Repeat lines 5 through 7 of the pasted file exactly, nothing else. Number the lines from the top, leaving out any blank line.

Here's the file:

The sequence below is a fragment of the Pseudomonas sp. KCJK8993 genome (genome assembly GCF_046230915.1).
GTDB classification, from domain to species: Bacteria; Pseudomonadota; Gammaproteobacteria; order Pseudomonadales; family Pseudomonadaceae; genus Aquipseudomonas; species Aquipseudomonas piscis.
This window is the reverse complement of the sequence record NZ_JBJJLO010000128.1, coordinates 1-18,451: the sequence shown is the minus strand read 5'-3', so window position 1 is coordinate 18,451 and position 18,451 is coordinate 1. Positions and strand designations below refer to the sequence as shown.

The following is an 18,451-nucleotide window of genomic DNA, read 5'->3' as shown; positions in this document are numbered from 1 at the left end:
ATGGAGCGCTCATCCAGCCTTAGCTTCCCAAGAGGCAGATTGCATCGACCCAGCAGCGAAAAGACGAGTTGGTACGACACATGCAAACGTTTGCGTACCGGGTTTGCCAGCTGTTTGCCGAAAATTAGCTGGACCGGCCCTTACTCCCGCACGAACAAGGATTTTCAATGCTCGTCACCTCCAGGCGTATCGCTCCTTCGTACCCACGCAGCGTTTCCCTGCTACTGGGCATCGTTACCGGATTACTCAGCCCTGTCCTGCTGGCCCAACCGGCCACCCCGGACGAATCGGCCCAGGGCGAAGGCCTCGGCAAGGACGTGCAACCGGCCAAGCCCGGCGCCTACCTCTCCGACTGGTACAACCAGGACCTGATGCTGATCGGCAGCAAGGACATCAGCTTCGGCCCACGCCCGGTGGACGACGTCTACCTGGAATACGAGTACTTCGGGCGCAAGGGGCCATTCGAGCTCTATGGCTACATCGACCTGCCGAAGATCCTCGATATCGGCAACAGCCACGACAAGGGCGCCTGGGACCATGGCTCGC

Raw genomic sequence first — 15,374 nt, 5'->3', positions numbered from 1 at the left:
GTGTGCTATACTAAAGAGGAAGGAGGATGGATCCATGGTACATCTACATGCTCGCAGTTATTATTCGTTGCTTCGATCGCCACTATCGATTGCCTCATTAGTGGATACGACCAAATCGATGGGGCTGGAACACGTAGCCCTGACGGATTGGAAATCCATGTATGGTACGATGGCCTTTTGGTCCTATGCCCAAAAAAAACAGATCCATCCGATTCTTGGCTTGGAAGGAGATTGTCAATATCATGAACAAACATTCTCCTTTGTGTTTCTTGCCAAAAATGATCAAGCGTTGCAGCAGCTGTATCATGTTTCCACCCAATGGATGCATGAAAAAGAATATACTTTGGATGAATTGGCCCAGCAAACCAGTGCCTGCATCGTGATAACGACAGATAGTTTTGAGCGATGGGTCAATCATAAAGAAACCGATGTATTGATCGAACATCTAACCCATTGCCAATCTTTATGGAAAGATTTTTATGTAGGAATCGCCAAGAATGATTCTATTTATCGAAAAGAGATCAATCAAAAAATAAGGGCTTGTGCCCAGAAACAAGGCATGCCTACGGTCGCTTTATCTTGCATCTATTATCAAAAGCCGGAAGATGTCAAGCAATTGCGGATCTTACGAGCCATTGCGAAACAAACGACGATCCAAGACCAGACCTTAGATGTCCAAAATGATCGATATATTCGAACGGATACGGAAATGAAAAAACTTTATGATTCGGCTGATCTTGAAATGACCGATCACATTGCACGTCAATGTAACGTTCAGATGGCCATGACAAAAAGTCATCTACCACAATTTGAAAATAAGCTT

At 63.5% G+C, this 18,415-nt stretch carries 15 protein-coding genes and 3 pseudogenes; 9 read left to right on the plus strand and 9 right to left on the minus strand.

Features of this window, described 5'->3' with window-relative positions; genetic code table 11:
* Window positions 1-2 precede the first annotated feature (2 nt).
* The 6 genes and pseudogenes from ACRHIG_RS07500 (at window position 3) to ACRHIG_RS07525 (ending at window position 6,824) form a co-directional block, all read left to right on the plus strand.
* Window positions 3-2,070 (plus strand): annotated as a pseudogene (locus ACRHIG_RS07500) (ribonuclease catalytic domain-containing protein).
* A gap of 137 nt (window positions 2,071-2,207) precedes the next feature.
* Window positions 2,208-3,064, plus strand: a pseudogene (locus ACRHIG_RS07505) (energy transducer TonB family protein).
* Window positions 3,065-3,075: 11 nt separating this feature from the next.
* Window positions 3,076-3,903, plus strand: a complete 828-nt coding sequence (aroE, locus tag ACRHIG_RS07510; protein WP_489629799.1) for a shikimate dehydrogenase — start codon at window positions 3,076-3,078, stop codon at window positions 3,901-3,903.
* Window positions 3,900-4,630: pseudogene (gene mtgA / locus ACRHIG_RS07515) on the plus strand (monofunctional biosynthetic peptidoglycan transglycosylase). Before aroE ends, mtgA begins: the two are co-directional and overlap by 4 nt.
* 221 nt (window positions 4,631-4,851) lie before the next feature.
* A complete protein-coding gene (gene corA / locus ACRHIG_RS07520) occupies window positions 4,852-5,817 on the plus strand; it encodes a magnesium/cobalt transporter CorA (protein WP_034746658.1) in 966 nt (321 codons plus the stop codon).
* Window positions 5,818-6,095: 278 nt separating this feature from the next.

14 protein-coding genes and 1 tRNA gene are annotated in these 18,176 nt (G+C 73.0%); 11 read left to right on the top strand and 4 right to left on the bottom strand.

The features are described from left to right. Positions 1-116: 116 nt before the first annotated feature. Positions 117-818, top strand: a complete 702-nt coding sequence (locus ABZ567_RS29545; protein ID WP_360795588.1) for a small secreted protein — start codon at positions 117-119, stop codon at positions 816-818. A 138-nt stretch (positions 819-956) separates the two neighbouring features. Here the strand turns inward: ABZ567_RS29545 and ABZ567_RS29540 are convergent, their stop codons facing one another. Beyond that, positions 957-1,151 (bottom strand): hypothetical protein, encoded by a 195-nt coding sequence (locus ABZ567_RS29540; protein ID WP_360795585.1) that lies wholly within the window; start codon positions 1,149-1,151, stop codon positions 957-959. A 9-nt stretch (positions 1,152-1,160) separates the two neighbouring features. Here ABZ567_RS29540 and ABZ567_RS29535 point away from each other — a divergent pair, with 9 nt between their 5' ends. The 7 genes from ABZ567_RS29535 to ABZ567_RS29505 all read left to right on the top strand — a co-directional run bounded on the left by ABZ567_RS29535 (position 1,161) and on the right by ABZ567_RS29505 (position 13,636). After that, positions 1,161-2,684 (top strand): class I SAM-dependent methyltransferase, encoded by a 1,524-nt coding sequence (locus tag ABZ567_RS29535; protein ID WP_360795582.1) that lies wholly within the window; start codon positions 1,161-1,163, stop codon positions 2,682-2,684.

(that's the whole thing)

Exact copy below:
ATGGAGCGCTCATCCAGCCTTAGCTTCCCAAGAGGCAGATTGCATCGACCCAGCAGCGAAAAGACGAGTTGGTACGACACATGCAAACGTTTGCGTACCGGGTTTGCCAGCTGTTTGCCGAAAATTAGCTGGACCGGCCCTTACTCCCGCACGAACAAGGATTTTCAATGCTCGTCACCTCCAGGCGTATCGCTCCTTCGTACCCACGCAGCGTTTCCCTGCTACTGGGCATCGTTACCGGATTACTCAGCCCTGTCCTGCTGGCCCAACCGGCCACCCCGGACGAATCGGCCCAGGGCGAAGGCCTCGGCAAGGACGTGCAACCGGCCAAGCCCGGCGCCTACCTCTCCGACTGGTACAACCAGGACCTGATGCTGATCGGCAGCAAGGACATCAGCTTCGGCCCACGCCCGGTGGACGACGTCTACCTGGAATACGAGTACTTCGGGCGCAAGGGGCCATTCGAGCTCTATGGCTACATCGACCTGCCGAAGATCCTCGATATCGGCAACAGCCACGACAAGGGCGCCTGGGACCATGGCTCGC

Raw genomic sequence first — 15,374 nt, 5'->3', positions numbered from 1 at the left:
GTGTGCTATACTAAAGAGGAAGGAGGATGGATCCATGGTACATCTACATGCTCGCAGTTATTATTCGTTGCTTCGATCGCCACTATCGATTGCCTCATTAGTGGATACGACCAAATCGATGGGGCTGGAACACGTAGCCCTGACGGATTGGAAATCCATGTATGGTACGATGGCCTTTTGGTCCTATGCCCAAAAAAAACAGATCCATCCGATTCTTGGCTTGGAAGGAGATTGTCAATATCATGAACAAACATTCTCCTTTGTGTTTCTTGCCAAAAATGATCAAGCGTTGCAGCAGCTGTATCATGTTTCCACCCAATGGATGCATGAAAAAGAATATACTTTGGATGAATTGGCCCAGCAAACCAGTGCCTGCATCGTGATAACGACAGATAGTTTTGAGCGATGGGTCAATCATAAAGAAACCGATGTATTGATCGAACATCTAACCCATTGCCAATCTTTATGGAAAGATTTTTATGTAGGAATCGCCAAGAATGATTCTATTTATCGAAAAGAGATCAATCAAAAAATAAGGGCTTGTGCCCAGAAACAAGGCATGCCTACGGTCGCTTTATCTTGCATCTATTATCAAAAGCCGGAAGATGTCAAGCAATTGCGGATCTTACGAGCCATTGCGAAACAAACGACGATCCAAGACCAGACCTTAGATGTCCAAAATGATCGATATATTCGAACGGATACGGAAATGAAAAAACTTTATGATTCGGCTGATCTTGAAATGACCGATCACATTGCACGTCAATGTAACGTTCAGATGGCCATGACAAAAAGTCATCTACCACAATTTGAAAATAAGCTT